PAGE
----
“Mahabhrata: One of the two great epic poems of ancient India (the other being the Ramayana), about eight times as long as the Iliad and the Odyssey together. It is a great compendium, added to as late as AD 600, although it had very nearly acquired its present form by the 4th century. Covering an enormous range of topics, the Mahabharata, with its famous interpolation, the Bhagavadgita, has as its central theme the great war between the sons of two royal brothers, in a struggle for succession. The brothers are Dhritarashtra and Pandu, their families being referred to respectively as the Kauravas and the Pandavas. The Pandavas ultimately prevail, the eldest of them, Yudhishtira, gains the throne, and Arjuna, one of his younger brothers and in many ways the hero of the entire epic (especially through the Bhagavadgita), gains the hand of the lovely Draupadi and brings her home as the wife of all five brothers, The epic also contains the Shantiparvan, an important discourse on statecraft, and the famous Savitri episode, the tale of Nala Damayantt. In its totality, it is an encyclopedia of Hindu life, legend, and thought: ‘What is not in the Mahabharata,’ says the Mahabharata, ‘is not to be found anywhere else in the world.'”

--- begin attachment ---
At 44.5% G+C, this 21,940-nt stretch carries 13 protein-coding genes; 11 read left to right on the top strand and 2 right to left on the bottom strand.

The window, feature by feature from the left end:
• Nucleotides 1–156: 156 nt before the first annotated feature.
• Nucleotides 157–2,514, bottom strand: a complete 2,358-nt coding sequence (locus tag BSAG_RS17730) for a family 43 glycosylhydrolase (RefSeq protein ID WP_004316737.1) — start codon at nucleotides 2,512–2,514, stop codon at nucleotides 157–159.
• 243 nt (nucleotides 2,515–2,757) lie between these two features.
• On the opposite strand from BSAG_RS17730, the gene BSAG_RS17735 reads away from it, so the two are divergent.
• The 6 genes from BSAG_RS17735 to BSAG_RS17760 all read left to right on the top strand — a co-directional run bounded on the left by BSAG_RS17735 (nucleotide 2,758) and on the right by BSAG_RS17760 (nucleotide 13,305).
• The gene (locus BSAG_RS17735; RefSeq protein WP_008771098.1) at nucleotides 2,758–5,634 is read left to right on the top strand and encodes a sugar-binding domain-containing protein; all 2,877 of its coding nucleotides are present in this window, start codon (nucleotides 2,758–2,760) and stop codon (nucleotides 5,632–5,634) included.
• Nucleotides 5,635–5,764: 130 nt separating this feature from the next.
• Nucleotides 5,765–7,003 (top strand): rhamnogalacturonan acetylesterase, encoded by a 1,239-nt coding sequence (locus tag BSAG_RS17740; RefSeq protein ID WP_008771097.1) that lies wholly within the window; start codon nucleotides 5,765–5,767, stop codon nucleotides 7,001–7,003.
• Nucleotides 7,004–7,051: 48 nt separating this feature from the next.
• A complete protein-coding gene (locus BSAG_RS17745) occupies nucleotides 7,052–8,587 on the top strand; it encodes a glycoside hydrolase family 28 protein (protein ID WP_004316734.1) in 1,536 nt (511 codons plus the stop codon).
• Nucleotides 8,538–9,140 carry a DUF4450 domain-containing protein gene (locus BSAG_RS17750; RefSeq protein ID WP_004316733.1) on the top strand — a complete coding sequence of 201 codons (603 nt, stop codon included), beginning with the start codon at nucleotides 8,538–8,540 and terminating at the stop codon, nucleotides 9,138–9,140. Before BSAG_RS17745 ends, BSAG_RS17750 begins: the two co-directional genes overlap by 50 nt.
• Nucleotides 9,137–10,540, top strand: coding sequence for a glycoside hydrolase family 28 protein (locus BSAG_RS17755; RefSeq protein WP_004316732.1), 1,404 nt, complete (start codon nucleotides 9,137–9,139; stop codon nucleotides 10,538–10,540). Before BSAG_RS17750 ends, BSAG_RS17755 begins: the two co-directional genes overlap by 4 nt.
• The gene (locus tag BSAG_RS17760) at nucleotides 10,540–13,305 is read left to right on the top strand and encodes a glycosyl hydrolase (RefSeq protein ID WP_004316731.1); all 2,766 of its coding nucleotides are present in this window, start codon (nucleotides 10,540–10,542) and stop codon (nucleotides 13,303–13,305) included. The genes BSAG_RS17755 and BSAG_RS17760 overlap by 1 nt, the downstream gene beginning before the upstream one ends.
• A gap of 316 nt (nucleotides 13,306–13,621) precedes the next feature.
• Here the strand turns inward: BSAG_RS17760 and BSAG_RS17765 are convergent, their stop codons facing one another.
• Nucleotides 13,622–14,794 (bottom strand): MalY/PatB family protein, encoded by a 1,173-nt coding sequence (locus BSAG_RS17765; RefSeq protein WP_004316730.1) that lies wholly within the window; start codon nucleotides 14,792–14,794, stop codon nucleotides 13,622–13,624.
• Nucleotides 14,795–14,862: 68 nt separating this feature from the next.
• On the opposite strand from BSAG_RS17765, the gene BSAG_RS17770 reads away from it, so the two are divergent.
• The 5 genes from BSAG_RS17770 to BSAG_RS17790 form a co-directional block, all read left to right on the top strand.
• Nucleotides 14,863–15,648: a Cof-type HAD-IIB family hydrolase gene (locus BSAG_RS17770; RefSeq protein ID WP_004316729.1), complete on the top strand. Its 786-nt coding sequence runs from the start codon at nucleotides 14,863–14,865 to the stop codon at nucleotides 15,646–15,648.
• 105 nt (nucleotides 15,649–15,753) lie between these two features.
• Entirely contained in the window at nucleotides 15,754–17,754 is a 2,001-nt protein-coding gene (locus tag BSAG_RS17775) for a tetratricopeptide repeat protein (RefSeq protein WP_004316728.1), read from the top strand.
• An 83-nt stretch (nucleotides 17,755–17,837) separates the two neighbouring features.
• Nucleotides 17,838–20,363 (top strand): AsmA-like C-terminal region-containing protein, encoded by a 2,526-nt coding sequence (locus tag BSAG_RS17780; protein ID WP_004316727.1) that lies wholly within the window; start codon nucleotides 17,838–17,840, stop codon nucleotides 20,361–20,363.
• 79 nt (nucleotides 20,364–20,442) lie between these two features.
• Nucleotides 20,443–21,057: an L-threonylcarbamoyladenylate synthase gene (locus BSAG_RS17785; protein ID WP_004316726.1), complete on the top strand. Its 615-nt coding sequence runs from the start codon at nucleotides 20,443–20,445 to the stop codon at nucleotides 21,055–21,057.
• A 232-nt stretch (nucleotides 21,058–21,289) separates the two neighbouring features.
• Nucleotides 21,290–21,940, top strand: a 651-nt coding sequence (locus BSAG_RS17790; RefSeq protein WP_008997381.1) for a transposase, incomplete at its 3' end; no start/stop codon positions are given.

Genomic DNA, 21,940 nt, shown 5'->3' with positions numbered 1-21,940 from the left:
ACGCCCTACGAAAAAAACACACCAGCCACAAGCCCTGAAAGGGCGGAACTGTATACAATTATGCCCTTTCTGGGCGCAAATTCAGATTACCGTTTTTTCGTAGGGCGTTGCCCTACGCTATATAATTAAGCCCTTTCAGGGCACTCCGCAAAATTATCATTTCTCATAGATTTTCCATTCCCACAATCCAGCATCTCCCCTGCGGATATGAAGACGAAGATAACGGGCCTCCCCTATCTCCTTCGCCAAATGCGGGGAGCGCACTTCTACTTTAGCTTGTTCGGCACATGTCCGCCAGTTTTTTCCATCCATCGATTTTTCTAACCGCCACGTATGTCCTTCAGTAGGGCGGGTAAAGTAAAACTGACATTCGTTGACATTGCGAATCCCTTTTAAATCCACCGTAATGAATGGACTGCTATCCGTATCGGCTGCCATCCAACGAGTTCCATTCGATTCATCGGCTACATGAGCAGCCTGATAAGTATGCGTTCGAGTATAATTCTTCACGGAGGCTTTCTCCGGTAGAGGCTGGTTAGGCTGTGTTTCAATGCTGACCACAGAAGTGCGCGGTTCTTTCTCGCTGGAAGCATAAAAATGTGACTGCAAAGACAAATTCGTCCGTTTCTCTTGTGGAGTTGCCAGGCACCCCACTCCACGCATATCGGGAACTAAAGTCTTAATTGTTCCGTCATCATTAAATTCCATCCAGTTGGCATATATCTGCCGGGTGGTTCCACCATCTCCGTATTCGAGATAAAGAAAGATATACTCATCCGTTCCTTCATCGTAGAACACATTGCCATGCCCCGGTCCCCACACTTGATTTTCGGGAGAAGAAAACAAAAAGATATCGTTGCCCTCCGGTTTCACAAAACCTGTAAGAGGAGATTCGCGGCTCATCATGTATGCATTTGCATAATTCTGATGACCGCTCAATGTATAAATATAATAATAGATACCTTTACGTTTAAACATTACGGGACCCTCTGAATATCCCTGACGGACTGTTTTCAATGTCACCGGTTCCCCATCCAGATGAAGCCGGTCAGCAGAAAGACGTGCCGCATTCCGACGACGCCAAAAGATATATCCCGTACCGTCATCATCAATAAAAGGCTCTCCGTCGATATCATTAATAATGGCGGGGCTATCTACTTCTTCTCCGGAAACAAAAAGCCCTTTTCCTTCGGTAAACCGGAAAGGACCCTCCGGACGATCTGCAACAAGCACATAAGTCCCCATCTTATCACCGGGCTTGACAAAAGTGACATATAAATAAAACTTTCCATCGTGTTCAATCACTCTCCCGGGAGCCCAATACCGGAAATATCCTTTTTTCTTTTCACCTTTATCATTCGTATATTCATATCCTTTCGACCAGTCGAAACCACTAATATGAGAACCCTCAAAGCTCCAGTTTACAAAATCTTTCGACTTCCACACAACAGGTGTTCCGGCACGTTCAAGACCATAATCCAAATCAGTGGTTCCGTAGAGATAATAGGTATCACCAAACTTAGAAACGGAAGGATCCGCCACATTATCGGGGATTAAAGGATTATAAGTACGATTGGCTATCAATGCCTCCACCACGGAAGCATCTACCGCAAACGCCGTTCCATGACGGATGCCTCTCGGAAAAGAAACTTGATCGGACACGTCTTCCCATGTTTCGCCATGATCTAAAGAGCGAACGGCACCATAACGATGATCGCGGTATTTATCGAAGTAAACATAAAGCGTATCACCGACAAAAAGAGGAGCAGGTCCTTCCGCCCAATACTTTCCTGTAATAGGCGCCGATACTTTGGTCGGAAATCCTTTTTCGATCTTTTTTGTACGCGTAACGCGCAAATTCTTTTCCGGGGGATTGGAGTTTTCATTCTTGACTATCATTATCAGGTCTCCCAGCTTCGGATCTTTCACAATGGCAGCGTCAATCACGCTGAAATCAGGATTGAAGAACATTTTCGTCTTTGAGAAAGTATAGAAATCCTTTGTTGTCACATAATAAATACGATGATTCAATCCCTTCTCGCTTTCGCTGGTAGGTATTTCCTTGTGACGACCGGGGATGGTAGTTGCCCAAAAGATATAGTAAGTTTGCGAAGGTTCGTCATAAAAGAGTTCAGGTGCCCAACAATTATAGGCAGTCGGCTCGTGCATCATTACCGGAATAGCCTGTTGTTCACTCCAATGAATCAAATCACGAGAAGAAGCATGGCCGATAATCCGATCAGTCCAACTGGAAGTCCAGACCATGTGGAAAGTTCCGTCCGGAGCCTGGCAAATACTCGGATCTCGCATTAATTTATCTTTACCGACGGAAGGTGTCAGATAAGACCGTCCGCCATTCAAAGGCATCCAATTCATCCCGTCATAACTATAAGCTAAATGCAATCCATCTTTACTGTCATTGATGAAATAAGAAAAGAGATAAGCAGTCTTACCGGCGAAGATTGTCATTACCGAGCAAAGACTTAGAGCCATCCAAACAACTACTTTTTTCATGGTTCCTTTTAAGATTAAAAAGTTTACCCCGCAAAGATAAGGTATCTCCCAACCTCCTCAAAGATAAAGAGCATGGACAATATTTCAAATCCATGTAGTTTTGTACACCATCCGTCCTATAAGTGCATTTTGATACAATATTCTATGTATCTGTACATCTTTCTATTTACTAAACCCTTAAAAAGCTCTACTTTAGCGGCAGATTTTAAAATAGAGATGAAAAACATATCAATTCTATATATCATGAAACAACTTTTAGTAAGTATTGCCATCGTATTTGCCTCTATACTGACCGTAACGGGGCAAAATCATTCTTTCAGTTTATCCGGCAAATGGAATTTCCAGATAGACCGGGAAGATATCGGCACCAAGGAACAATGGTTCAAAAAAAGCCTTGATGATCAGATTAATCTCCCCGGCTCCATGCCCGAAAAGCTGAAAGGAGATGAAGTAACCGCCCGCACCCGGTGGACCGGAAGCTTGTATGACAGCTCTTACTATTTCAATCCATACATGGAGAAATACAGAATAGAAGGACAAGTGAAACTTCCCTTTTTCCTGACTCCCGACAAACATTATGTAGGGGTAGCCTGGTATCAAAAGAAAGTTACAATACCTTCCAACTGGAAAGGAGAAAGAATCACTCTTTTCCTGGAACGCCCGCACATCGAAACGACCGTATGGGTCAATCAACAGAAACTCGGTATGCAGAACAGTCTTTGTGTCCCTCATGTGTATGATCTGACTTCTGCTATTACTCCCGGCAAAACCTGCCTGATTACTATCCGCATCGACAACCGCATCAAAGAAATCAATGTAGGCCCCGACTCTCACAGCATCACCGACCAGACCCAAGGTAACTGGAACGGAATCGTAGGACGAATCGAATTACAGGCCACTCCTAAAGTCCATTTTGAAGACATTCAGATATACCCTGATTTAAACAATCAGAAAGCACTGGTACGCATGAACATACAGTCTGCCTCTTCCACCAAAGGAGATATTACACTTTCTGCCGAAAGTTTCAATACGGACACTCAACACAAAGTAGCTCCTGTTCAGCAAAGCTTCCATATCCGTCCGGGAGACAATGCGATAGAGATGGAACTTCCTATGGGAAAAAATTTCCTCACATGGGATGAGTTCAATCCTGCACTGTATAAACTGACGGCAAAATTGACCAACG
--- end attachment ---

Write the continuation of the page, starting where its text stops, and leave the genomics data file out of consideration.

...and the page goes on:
Excerpted from: Murphy, Bruce, ed. Benet’s Reader’s Encyclopedia, Fourth Edition. New York: Harper Collins, 1996.

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